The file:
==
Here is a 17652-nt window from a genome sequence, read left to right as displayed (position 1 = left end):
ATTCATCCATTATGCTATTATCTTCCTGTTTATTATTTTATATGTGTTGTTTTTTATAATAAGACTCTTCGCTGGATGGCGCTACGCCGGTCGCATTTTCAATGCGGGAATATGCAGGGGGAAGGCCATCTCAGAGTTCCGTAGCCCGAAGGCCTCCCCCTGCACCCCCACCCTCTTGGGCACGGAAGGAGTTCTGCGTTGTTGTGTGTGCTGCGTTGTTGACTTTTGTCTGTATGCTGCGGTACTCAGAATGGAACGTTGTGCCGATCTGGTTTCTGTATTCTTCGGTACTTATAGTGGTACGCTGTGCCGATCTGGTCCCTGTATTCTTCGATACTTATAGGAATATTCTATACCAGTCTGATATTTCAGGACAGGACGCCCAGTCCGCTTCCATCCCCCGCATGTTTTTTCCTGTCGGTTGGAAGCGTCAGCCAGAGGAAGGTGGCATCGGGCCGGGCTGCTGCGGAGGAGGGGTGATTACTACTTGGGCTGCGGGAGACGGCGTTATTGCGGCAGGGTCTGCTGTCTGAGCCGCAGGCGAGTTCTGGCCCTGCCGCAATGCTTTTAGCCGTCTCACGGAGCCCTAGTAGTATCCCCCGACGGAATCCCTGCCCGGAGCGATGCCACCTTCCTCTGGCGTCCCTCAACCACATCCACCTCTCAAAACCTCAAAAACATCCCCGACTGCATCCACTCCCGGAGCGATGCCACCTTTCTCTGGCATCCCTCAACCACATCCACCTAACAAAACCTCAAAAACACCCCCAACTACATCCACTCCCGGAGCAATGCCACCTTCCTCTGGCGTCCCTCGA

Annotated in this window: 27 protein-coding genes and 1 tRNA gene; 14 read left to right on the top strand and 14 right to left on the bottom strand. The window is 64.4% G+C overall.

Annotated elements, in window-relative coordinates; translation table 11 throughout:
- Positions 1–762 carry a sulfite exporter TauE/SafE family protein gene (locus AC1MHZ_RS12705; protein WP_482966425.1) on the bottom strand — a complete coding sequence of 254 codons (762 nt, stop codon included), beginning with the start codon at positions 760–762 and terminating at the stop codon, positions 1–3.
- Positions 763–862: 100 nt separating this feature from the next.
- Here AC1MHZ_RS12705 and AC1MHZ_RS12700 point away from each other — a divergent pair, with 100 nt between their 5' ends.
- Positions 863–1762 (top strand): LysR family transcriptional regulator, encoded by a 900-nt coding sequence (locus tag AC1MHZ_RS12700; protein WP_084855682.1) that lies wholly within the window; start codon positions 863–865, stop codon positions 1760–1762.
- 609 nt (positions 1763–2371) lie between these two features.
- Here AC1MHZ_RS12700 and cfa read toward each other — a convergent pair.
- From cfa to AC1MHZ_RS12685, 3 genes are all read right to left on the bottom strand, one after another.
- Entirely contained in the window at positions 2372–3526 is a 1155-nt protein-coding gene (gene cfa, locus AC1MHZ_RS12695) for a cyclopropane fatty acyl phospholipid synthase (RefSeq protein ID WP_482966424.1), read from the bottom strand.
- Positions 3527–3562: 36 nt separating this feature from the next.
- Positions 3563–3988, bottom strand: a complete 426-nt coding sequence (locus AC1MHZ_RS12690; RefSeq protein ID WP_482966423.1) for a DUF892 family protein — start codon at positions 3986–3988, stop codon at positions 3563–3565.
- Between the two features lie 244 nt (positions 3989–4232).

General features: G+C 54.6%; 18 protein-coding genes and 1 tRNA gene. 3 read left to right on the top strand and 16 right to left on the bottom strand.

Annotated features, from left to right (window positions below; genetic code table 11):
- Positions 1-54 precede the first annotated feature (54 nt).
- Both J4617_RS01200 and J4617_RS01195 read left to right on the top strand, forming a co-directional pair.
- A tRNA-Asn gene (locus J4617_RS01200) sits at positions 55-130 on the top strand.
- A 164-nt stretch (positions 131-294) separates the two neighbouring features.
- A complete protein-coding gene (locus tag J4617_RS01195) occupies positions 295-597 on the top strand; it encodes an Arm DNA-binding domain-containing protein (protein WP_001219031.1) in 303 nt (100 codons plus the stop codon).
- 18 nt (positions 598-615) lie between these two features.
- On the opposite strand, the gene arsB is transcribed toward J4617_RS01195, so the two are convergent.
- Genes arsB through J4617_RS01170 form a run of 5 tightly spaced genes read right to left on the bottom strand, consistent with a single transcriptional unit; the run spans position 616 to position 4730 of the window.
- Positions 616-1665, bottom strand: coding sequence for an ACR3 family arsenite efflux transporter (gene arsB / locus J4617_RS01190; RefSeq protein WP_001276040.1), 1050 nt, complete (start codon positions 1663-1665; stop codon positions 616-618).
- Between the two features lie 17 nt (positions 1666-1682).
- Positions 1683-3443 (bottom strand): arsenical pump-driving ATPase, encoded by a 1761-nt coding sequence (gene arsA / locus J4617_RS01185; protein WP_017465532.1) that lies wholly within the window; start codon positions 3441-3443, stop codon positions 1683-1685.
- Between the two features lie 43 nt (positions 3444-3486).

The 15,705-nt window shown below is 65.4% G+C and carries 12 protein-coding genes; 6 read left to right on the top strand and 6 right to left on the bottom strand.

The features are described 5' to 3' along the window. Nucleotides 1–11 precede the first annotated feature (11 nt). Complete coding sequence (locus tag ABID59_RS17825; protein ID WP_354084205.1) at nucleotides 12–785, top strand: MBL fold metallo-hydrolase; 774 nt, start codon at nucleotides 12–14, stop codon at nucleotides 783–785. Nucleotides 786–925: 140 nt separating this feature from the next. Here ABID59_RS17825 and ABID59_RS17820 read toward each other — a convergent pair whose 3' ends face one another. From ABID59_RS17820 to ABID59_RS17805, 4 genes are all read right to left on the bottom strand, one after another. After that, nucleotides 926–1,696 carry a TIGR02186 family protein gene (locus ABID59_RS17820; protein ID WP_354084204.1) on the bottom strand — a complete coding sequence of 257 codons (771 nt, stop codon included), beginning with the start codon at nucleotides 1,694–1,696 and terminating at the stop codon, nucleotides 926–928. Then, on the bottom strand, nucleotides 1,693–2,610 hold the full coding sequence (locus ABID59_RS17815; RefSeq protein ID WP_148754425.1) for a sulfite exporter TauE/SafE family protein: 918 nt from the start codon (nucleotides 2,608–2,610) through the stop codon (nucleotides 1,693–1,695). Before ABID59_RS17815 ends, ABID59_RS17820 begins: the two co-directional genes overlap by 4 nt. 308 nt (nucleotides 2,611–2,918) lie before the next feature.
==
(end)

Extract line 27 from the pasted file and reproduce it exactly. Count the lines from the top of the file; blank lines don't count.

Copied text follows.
- Between the two features lie 17 nt (positions 1666-1682).